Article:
• I don't ever recall the particular suggestion of momentarily accelerating being accompanied by a suggestion to buy a set of DA shifters to eliminate the problem of balky shifting
    • hence, regardless of the label, I think that it would be difficult for an objective person to deny that there might actually be a problem which may indeed exist (¿real? or !?!phantom!?!) ...
    • BTW. if you want to blame-the-mechanic (and, I am certainly not responsible for the balky shifting which I have witnessed or read about on other people's bikes), then let me say that 'I' can effortlessly set up an unauthorized Campagnolo-Shimano drivetrain so that 'I' don't have to worry about inefficient shifting regardless of the level of Campagnolo shifter used (from Record down to Mirage) where 'I' don't have to worry about recalcitrant shifting ... and, I suspect, so can you!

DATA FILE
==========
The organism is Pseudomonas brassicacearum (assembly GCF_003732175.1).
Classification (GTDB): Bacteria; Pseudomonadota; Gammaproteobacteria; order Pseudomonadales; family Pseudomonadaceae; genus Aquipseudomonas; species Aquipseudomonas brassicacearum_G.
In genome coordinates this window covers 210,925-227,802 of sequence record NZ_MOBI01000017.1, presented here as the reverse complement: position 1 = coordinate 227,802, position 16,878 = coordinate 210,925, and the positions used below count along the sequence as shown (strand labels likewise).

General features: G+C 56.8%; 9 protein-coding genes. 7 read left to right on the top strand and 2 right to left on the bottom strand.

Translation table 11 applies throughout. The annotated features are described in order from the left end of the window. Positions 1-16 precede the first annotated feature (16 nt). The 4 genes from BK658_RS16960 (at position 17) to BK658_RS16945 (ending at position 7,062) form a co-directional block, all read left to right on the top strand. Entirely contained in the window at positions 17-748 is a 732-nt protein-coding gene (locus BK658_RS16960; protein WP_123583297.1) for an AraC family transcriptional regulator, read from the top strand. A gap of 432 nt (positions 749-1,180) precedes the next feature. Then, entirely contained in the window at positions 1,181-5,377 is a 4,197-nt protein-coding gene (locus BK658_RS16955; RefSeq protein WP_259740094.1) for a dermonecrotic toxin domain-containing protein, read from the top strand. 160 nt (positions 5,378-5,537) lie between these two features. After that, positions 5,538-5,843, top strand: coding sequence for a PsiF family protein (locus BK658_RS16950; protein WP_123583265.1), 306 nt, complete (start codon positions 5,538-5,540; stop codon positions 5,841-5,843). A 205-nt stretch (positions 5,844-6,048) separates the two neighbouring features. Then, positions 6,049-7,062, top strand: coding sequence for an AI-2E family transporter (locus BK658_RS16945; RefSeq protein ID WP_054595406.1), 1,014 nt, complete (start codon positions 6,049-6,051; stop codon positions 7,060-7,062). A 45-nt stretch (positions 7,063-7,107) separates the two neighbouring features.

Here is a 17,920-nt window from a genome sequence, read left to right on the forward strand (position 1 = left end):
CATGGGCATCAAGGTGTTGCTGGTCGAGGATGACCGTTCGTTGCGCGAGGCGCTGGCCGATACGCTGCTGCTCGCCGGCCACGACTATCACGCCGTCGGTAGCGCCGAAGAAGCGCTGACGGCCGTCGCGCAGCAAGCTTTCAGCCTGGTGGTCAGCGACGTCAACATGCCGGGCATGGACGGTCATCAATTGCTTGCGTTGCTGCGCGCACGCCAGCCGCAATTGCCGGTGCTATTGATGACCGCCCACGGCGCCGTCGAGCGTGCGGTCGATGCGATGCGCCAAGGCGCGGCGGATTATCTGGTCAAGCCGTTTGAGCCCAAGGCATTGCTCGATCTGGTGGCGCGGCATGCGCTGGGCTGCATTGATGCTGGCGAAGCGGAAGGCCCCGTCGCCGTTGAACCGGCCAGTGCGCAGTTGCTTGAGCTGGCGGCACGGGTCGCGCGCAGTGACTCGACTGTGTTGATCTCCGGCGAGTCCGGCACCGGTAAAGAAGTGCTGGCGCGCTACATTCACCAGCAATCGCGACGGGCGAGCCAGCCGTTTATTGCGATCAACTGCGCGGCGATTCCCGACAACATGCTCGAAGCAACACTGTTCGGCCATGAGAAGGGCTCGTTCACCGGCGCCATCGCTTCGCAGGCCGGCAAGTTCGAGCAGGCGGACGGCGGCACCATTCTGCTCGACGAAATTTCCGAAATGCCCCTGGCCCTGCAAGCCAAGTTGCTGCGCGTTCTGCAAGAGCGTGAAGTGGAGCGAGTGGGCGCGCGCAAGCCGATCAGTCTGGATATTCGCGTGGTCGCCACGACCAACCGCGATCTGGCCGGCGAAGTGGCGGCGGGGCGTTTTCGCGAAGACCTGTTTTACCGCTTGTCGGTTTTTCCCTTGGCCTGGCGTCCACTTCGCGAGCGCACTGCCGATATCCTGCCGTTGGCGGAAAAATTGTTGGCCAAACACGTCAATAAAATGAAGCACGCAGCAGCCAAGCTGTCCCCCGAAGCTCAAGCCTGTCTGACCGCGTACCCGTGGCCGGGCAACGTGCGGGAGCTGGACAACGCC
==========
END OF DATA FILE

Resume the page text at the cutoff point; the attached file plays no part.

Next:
AND, regarding YOUR observation of never having experienced a problem with several (10 speed) Shimano Dura Ace shifters ...
    • perhaps it is the difference between 10-speed Dura Ace shifters and earlier iterations of Shimano STI shifters

    • I have little doubt that you have so many thousands of miles of uphill riding that you unconsciously unload your drivetrain when downshifting ...
    • heck, many of us have cycling "skills" which we do unconsciously -- what I could only described as a remnant of my youth manifested itself when I inadvertantly found myself in a track stand for about 20 +/- seconds while I waited for a car to slowly back out of its driveway, stop, and then drive forward to pass me (if I had anticipated a wait of more than a few seconds then I would have waited with one foot on the ground ... heck, I'm not sure that I can consciously do a track stand any longer) ... this happened only a few months ago ... but, if you were to tell me to ride to the same point on the roadway (the roadway had a slight downward slope), stop, and execute the same track stand I suspect that I would not be able to consciously do it for the same length of time.